Court Vision: No. 15 North Carolina edges NC State in yet another thriller
RALEIGH, N.C. — No. 15 North Carolina (13-4, 3-1 ACC) had to fight off a stiff challenge from a red-hot N.C. State team, but it ultimately did just that, winning 81-79 in its third straight close game. N.C. State dropped to 12-6 and 3-2 in league play, but emerged from a three-game stretch against ranked teams 1-2 with a big win over Duke, a close-ish game at Virginia and a hard-fought loss to North Carolina on its home court.
As usual, there was plenty of drama when these two in-state rivals get together.
1. Marcus Paige might be getting back on track
North Carolina’s star junior burst onto the scene last year with the help of performances like the one he had at PNC Arena in an overtime win over the Wolfpack in a scoring duel with T.J. Warren.
He hasn’t been the same player this year. He’d be the first to tell you that.
But after he made the game-winning shot against Louisville on Saturday, it seemed like it could be a springboard into this game.
As it would turn out, it was.
After Paige drained his first three-pointer at the 13:56 mark in the first half, he felt like it was going to be a good night.
"It felt good. They didn’t come out on the ball screen, so I got a really good look to start the game and it rattled in," Paige said. "One of my other shots I got was wide open. After that, it’s kind of a slippery slope for me."
More like a slippery slope for the opponent.
In the last two games at PNC Arena now, he’s averaged 29.0 points on 17-of-31 shooting (12-of-17 from three). In this game alone had a season-high 23 points on 6-of-10 shooting (5-of-5 from three).
Oh, and he’s also averaging 5.5 rebounds and 3.0 steals, and has 14 assists in those two games to just one turnover (none in this game). He had nine assists to no turnovers.
Now, he’s the stone-cold assassin who comes to PNC Arena to rip the hearts out of the fans in attendance. And he loves that. His three-pointers often came when it seemed like N.C. State was on the verge of making a run, and the crowd — ready to go crazy — was immediately hushed.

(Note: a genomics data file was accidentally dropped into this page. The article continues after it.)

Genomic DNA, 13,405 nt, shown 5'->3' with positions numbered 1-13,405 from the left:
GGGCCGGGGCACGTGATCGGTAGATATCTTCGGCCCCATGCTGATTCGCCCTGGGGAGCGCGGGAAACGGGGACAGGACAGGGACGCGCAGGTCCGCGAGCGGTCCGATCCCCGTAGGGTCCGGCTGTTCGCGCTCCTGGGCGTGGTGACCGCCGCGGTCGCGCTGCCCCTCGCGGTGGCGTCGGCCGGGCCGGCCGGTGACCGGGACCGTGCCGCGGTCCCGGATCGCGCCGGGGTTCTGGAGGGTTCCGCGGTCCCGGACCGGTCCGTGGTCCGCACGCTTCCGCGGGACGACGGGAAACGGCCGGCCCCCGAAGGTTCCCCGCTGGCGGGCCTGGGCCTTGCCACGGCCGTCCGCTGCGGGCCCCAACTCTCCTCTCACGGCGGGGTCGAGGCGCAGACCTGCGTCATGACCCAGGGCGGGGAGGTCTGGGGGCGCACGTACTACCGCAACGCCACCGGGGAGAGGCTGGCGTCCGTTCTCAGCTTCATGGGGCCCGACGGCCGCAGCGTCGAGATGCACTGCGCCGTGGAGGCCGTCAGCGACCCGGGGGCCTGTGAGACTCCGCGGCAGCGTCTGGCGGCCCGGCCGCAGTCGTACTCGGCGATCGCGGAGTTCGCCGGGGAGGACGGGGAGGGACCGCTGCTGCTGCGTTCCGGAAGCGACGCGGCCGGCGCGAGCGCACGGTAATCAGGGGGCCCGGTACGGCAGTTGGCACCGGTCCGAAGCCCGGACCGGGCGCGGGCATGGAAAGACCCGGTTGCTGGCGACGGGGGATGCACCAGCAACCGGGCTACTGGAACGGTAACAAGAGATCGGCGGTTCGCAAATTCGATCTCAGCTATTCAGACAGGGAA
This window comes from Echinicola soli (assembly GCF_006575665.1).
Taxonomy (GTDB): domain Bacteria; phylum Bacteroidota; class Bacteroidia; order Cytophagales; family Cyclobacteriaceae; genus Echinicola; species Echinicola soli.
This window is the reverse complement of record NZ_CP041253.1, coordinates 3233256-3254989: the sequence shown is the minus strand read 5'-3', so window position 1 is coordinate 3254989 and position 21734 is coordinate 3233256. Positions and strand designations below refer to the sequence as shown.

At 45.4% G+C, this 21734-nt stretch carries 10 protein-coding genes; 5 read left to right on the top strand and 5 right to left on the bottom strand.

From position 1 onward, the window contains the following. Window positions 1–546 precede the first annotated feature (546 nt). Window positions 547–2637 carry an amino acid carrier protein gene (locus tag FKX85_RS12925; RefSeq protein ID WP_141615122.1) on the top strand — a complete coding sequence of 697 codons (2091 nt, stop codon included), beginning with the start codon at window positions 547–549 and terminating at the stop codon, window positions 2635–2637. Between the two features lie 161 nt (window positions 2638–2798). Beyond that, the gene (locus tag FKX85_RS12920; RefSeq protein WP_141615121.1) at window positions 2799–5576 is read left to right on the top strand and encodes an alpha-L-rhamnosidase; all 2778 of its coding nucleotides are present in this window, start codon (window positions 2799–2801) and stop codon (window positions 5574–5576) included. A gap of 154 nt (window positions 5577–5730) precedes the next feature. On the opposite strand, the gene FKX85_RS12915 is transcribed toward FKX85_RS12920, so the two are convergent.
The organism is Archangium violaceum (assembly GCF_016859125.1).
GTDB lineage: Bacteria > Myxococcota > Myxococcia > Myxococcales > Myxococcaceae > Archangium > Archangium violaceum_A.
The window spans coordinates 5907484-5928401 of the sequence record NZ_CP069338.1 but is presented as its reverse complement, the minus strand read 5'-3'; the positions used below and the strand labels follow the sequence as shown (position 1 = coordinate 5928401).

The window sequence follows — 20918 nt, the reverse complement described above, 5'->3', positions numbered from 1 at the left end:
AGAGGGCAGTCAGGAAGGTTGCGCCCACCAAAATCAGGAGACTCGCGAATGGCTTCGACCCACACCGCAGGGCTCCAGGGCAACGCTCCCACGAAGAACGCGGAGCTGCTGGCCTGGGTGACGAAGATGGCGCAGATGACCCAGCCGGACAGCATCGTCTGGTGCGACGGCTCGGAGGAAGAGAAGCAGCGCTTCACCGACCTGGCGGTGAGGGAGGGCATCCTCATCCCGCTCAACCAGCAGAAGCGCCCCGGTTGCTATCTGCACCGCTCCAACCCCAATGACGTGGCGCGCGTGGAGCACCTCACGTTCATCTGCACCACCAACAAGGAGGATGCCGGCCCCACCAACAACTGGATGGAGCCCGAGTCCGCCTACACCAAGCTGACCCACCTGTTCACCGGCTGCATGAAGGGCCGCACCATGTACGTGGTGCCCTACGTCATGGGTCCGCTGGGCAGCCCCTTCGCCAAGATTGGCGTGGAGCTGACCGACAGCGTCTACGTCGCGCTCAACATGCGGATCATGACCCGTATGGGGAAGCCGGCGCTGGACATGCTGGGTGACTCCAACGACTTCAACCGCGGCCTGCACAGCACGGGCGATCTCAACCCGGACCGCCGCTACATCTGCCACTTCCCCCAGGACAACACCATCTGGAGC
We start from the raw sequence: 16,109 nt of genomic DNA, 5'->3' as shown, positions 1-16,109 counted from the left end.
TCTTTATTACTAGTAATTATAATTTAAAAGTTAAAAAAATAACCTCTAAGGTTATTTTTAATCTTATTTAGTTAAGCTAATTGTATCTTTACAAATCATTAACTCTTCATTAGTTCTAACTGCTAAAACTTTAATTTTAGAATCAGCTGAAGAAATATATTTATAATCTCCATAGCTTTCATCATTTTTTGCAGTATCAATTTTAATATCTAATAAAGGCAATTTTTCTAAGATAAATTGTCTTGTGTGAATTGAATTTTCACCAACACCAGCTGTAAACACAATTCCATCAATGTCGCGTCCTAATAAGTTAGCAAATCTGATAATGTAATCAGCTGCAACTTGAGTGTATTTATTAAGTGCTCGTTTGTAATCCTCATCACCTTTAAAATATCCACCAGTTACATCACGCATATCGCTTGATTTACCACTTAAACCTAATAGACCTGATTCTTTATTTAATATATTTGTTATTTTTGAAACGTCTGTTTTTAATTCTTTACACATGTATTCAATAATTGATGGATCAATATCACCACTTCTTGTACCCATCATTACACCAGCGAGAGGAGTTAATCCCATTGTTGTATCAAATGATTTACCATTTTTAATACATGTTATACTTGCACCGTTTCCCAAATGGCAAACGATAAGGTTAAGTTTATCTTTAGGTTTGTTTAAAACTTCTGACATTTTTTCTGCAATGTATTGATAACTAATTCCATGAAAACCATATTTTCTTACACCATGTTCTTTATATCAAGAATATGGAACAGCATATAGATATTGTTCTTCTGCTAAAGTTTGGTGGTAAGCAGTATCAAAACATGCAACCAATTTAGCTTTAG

"The fact that you don’t hear anything is a good feeling," Paige said.
"I remember one sequence, they had scored a couple of baskets in a row and then they went zone and right away, I caught it on the wing and made a 3. That kind of stifled that run. Those are big moments for us, especially on the road. you’ve got to get the crowd out of it."
It wasn’t always like this for Paige in this building, though.
As a freshman, Paige was smaller than he is now (which seems unbelievable), too slightly built to stand up to the beating that you take in conference play. North Carolina had already lost five games that year and N.C. State was one of the better teams in the country.
He finished with seven points on 2-of-11 shooting, four assists and three turnovers in 29 minutes. The numbers aside, he looked frightened in that game at times, overwhelmed by the moment.
And so no, he hasn’t forgotten.
"I certainly haven’t forgot it. There was a guy that N.C. State had named Lorenzo Brown," Paige said, as if it were several years ago (Brown was N..C State’s starting point guard and had several inches and tons of strength on a freshman Paige).
"(Brown) basically introduced me to ACC basketball. He had like 22 and 10 or something. That was a learning experience for me. I responded the next time we played them at home. But I definitely haven’t forgot about that. Trust me."
He stopped, as if he were just remembering it for the first time in a long time. He shook his head.
"Man," he said.
Junior J.P. Tokoto remembers it, too. As for Paige, he knew he had been in a tough situation, thrown into the role of a starting point guard without much of a safety net behind him. It was tough for him in 2013, but ultimately it toughened him up quickly and helped him grow.
What Tokoto really remembers was the game itself, and the feeling of losing. Roy Williams has only lost twice to N.C. State since his return to Chapel Hill in the fall of 2003.
"I just remember the feeling we had when we came back into the locker room after that loss. You always remember key losses like that, and especially at places like this," Tokoto said.
He joked with teammates after the Louisville game that he was "back" because of his game-winner, even though he hadn’t played well the rest of the game.
Maybe he wasn’t entirely joking after all.
"I’ve told you guys that I’m a real confident person in general anyway, and I’ve kind of tricked myself into being confident because I haven’t been playing really well, so I kind of have to do that," Paige said.
"But having a couple of games where I’ve played well and had some success has helped me, and now I think I’m starting to hit my stride. Our team is starting to find our stride and find what we do well."